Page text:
It goes without saying that making movies can be expensive. Most costumes, props, and sets are one-offs or produced in low volume. This has led to 3D printing taking the limelight in many films, both on the big screen and behind the scenes. One of the first films I remember that used 3D printing was “The Fifth Element” in 1997; a huge Bio-3D printer was used to make Leeloo, the main character. The same idea was also used to bio-print Vision, a recurring character in the Marvel Universe movies.
3D printing was introduced in movies and TV long before most people knew that it was a real process. And after years of development and advances, movies are now upscaling the use of 3D printing for movie production. In stop animation, having the ability to print characters can save time and money. In addition, the technology is used in printing large quantities of props. Not only are some props complex and larger than life, but they might only make one. Sculping props by hand is tedious, time-consuming, and expensive. But recently 3D printing has even been used for promotional and collector items.
In anticipation of the “Black Panther” movie premiere, Pepsi and Protolabs partnered to develop a limited-edition kit featuring several new technologies and manufacturing processes. The kit contained five cans representing each of the movie’s main characters and a 3D-printed Black Panther mask that fit onto the corresponding can.
The mask had to be developed quickly so it would be ready for the premiere of the movie.
“Much of this kit was inspired by the costumes and characters from the movie,” said Andrew Phinney, an R&D packaging engineer at PepsiCo. “This was an exciting opportunity for us to incorporate new technologies to develop unique textures, graphics, dimensional elements, and lighting to bring the kit to life.”
Low Volumes of Highly Complex Parts
The first challenge was how to manufacture the complex low-volume parts. This quickly led them to 3D printing. They only needed 250 parts, and molds would take too long and be costly for such low volumes.
“Given the detailed features on the mask and the relatively low volumes of parts, we knew early on that 3D printing was going to be the most suitable manufacturing process for this project,” Phinney explained. “The volumes were not high enough to justify investing in an injection molding tool and we liked the design freedom that 3D printing provides.”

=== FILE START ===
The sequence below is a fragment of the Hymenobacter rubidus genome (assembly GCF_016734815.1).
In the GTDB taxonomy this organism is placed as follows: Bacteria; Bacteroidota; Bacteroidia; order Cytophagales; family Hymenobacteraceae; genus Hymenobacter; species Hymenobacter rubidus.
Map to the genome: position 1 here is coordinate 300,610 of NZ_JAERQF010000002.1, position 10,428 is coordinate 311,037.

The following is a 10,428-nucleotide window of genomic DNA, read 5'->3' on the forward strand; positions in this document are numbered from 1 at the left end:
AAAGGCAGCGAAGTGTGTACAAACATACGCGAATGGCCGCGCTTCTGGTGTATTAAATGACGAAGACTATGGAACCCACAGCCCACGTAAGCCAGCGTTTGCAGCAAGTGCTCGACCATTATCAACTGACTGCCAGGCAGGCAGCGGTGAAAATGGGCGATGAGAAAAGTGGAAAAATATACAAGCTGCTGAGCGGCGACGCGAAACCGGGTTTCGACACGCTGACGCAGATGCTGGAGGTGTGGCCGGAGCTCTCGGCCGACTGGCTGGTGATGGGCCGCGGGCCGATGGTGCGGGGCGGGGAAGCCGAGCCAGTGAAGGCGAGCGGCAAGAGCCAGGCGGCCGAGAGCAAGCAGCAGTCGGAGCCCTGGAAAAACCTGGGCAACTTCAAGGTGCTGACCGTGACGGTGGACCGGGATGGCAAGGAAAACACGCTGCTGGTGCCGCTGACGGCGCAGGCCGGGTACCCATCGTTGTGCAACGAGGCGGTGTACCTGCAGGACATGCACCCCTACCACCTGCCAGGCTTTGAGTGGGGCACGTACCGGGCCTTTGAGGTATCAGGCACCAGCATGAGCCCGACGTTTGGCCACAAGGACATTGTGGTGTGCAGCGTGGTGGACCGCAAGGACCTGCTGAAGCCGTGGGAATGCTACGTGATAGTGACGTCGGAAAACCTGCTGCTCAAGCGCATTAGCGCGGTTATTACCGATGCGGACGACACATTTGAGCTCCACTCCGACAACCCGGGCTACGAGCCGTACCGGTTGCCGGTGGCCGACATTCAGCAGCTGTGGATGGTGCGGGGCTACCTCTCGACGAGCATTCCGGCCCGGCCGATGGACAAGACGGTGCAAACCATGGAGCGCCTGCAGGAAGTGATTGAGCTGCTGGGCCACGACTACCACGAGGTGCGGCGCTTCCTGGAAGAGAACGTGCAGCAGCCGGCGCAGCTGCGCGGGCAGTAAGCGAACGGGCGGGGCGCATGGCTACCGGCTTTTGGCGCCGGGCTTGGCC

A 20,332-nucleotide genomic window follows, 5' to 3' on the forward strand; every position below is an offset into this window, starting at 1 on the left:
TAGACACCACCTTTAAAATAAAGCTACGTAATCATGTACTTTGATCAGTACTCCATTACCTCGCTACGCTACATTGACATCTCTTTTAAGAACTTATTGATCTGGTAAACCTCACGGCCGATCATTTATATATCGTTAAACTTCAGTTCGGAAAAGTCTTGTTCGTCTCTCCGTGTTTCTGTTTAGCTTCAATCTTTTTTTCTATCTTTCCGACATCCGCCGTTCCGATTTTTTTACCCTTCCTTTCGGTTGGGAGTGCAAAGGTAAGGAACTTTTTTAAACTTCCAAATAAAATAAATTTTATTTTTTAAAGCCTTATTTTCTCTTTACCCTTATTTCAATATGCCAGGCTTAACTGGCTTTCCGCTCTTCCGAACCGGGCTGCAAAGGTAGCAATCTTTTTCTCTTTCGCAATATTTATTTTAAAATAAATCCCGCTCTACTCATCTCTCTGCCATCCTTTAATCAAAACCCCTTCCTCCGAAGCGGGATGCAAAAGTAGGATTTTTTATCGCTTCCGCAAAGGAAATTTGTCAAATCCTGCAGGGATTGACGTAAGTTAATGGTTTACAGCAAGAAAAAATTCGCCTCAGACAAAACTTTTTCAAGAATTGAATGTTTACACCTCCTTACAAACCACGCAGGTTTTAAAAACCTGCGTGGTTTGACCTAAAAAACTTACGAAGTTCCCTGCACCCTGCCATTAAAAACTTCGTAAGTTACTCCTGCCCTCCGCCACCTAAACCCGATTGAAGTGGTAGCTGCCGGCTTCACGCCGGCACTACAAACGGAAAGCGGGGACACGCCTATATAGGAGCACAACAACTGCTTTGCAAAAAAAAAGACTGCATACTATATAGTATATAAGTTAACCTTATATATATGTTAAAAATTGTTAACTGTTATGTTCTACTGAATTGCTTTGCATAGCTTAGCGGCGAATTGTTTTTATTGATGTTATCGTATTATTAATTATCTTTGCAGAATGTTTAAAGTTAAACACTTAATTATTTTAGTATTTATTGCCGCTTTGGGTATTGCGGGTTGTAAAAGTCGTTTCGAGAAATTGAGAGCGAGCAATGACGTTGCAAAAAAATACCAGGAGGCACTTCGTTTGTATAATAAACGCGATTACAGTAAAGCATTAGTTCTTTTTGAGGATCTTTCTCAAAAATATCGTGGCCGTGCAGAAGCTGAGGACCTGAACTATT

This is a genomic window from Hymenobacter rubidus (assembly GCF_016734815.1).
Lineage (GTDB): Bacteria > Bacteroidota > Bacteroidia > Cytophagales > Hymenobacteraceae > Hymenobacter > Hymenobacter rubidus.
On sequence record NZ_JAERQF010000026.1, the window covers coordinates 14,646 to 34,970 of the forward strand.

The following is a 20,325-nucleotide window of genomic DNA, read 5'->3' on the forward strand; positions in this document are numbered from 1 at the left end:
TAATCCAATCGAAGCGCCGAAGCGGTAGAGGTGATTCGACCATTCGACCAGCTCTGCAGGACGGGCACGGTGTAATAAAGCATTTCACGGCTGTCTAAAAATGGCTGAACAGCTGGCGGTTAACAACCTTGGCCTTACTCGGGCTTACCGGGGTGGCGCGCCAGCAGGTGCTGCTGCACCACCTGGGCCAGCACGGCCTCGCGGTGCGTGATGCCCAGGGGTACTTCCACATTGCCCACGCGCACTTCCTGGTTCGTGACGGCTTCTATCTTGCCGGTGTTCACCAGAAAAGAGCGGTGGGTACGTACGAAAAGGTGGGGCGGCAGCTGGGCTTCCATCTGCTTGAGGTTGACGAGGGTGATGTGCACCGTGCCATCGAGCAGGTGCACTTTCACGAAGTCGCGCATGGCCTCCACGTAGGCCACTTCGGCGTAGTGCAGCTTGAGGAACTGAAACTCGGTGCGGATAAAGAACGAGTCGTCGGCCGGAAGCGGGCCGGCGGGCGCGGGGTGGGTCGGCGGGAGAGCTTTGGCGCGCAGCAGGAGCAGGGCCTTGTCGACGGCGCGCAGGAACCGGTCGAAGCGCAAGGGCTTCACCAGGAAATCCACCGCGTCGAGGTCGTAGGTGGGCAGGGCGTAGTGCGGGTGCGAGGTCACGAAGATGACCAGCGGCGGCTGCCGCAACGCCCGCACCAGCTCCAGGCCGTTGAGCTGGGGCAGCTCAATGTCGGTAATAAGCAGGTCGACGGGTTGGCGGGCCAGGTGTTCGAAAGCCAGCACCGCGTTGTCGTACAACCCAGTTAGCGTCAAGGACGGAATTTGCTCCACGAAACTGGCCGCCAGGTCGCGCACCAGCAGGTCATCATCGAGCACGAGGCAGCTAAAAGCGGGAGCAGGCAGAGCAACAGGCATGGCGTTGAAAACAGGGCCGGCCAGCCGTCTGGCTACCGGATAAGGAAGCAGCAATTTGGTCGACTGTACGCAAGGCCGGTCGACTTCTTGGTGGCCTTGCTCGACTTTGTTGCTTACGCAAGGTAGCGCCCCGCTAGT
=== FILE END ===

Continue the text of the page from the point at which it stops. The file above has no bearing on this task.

Fused deposition modeling (FDM) machines were used for early-stage prototypes to alter the original mask design so that it aligned with the artwork on the can and remained secure on the can during shipping. Once these small modifications were made, various 3D printing technologies were assessed for making higher-quality prototypes and eventually production.
Phinney noted that while researching suitable production-grade 3D printing processes, they considered five technologies in total. These included selective laser sintering (SLS), stereolithography (SLA), PolyJet, continuous liquid interface production (CLIP), and Multi Jet Fusion (MJF).
Multi Jet Fusion Meets the Mark
After evaluating the physical prototypes produced by three 3D printing technologies, the team chose to move forward with MJF due to its low cost, surface finish quality, and resolution, which precisely replicated the fine features in the mask design.
“When we received the Multi Jet Fusion part it was clear that this technology was going to meet the cosmetic requirements we outlined at the beginning of the design process,” said Phinney. “Not only did the part look great, but it was also the most affordable process among the final three technologies we considered.
The final product was a success. Pepsi created a stir and lots of free press with this kit that helped promote the movie and its product.
“Since the can was meant to be a collector’s item, we wanted a part that could last 10 to 20 years,” he added. “While other processes like SLA and PolyJet have high resolution, there was no guarantee that they would hold the deep black color and be able to last for several years.”
After some vibration, compression, and drop tests, the mask remained secured on the can and in less than six months, the full kit was conceptualized, engineered, and produced thanks to 3D printing. You may not notice that 3D printing is delivering high-end entertainment, but that’s the point—let 3D printing do the work, and let your audience enjoy the movie.